Re: Possession and genitivity
|From:||Ray Brown <ray.brown@...>|
|Date:||Monday, May 2, 2005, 19:02|
On Sunday, May 1, 2005, at 09:55 , # 1 wrote:
> Carsten Becker wrote:
>> On Saturday 30 April 2005 20:45 CEST, Joseph Bridwell wrote:[snip]
>> French has (1) le livre du garçon and (2) une pièce du
>> papier, the same as in English actually.
> French only has (1)...
It does have (2) but the second should be _une pièce DE papier_ :)
> "Une pièce du papier" isn't a good translation for "a sheet paper"
I agree - it's a very bad translation.
> "Une pièce du papier" would be "one of the paper's pieces"
Yep - it means "a piece of _the_ paper" or "the paper's piece".
Joseph meant, I am sure, "une pièce de papier" - 'a piece of paper' (which
is rather less precise than a sheet of paper"
> "A sheet paper" could be "un papier en feuille", wich is not even
Eh??? I was under the impression 'a sheet of paper' was _un feuillet (de
papier)_ - 'of paper' is often omitted in English also if the context is
clear. I do agree, however, it is not possession.
> (I use could "could" because that's not a sentence I've ever heard
> do I understand what that sentence really means), I'd have understand
> if it'd been "A paper sheet", what would've been "Une feuille de papier"
> that is no more of a possession than the other is)
BUT "une feuille de papier" or "un feuillet (de papier) *IS* a sheet of
Yes, I agree it is not possession - that is precisely what I have been
saying in my last two (at least) emails.
> French doesn't seems to share what y'all now call "false possession"
With respect, you seem to give a different meaning to _all_ than I do.
I have noticed only _one_ person say that some people call this
construction _false possession_ (and 'false' means 'not true', 'faux',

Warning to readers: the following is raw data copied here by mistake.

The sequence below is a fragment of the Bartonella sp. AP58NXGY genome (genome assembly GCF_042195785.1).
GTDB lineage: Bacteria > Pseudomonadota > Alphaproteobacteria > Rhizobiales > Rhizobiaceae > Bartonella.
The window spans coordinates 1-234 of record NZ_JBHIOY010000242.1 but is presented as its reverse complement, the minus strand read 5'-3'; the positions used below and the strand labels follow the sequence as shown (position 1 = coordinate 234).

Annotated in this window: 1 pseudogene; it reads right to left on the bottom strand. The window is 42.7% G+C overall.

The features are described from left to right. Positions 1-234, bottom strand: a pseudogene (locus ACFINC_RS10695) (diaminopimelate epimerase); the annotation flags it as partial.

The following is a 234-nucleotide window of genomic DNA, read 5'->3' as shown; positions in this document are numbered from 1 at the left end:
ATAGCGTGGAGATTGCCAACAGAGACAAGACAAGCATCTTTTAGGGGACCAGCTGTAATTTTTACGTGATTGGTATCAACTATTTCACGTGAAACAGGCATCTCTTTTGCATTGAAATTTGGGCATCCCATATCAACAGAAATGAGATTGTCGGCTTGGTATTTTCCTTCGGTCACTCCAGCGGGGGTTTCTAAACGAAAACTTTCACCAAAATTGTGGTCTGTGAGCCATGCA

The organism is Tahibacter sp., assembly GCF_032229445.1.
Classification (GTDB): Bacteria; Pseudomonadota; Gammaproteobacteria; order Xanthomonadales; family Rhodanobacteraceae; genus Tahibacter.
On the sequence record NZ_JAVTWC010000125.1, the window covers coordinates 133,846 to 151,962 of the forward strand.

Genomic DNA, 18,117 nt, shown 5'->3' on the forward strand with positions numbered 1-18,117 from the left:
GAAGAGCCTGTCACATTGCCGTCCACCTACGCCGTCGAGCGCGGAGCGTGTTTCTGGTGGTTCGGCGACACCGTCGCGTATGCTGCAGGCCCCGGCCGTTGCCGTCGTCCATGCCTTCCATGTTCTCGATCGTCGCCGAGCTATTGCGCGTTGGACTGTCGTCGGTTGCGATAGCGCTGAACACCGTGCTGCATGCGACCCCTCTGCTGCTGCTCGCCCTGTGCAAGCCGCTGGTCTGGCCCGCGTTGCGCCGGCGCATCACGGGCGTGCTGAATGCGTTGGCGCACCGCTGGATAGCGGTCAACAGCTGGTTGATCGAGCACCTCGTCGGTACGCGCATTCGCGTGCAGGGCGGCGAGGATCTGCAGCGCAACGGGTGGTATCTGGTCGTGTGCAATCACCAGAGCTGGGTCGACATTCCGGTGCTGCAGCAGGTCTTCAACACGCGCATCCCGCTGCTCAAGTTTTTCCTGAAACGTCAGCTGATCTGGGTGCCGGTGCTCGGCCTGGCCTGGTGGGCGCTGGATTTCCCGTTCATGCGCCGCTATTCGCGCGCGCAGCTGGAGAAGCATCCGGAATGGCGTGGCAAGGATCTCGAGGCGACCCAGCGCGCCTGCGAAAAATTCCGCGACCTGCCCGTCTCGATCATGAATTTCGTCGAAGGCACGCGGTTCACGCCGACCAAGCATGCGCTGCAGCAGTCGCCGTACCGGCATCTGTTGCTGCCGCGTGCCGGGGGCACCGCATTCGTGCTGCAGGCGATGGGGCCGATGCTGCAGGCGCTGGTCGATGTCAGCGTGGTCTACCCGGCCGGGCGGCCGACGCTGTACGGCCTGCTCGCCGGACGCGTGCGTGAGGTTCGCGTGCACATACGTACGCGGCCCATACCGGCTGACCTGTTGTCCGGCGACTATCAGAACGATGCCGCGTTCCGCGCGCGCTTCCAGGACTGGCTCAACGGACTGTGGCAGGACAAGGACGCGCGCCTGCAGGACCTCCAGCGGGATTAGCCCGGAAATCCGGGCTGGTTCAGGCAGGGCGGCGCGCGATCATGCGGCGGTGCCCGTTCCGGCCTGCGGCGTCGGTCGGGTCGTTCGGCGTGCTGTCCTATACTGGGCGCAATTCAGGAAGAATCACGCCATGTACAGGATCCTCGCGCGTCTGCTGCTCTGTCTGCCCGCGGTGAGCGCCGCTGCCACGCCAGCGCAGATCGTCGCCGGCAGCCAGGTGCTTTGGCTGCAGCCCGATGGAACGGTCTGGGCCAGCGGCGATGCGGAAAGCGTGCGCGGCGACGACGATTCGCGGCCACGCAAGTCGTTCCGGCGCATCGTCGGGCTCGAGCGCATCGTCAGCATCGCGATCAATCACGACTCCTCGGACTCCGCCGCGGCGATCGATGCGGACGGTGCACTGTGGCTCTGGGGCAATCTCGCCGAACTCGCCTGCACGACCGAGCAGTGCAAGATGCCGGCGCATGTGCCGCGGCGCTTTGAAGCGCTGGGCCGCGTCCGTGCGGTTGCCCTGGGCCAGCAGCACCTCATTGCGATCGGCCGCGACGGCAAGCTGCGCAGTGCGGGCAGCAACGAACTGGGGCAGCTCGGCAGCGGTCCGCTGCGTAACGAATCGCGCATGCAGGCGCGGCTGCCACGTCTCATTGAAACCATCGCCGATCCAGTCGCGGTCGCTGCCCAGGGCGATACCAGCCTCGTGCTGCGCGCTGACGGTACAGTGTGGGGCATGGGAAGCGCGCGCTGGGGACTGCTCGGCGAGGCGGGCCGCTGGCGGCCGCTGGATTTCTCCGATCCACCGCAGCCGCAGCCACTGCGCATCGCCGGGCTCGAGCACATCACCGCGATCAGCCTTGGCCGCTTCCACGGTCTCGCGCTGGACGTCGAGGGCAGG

that is: it ain't possession!). I am an L1 English speaker and I managed
to live for over 65 years without hearing the term.
I replied that more than 50 years I had called the construction 'partitive'
- and the French I am familiar with is full of partitive constructions
expressed with 'de', 'du', 'de la', 'des' - which is also the same
construction that is used to express possession!
> since a
> few days, a translation of one of your false possessive phrase is simply
> possessive in French.
Nor is it possessive in English - that's FALSE means! It looks like
possessive, but it ain't.
> French uses the preposition "de"(of) to mark
> possession but the next noun ought to have an article
> "le chien du voisin" (du = "de" + "le") = the neightbour's dog
> "la robe de ma soeur" = my sister's dress
> The only situations when the possessor can't have an article is when it
> is a
> proper name (so that carries its own definitness) or a pronoun (for which
> the possessive articles are there to mean that kind of meaning)
All very true, and precisely the same applies to "of" when used to show
(real) possession in English - but _partitive_ often also has a definite
j'ai mangé _du_ pain
I think you have perhaps been misled by the term 'false possession' -
which we do _not_ all use :)
It simply means: "a construction that use _of_ but does not show
French is full of constructions that use _de_ but do not express
possession, therefore French has 'false possession' Q.E.D. :)
But IMO the term 'false possession' is a strange (and potentially
misleading) way of expressing the construction:
une fueille _de papier_
a sheet _of paper_
Anything is possible in the fabulous Celtic twilight,
which is not so much a twilight of the gods
as of the reason." [JRRT, "English and Welsh" ]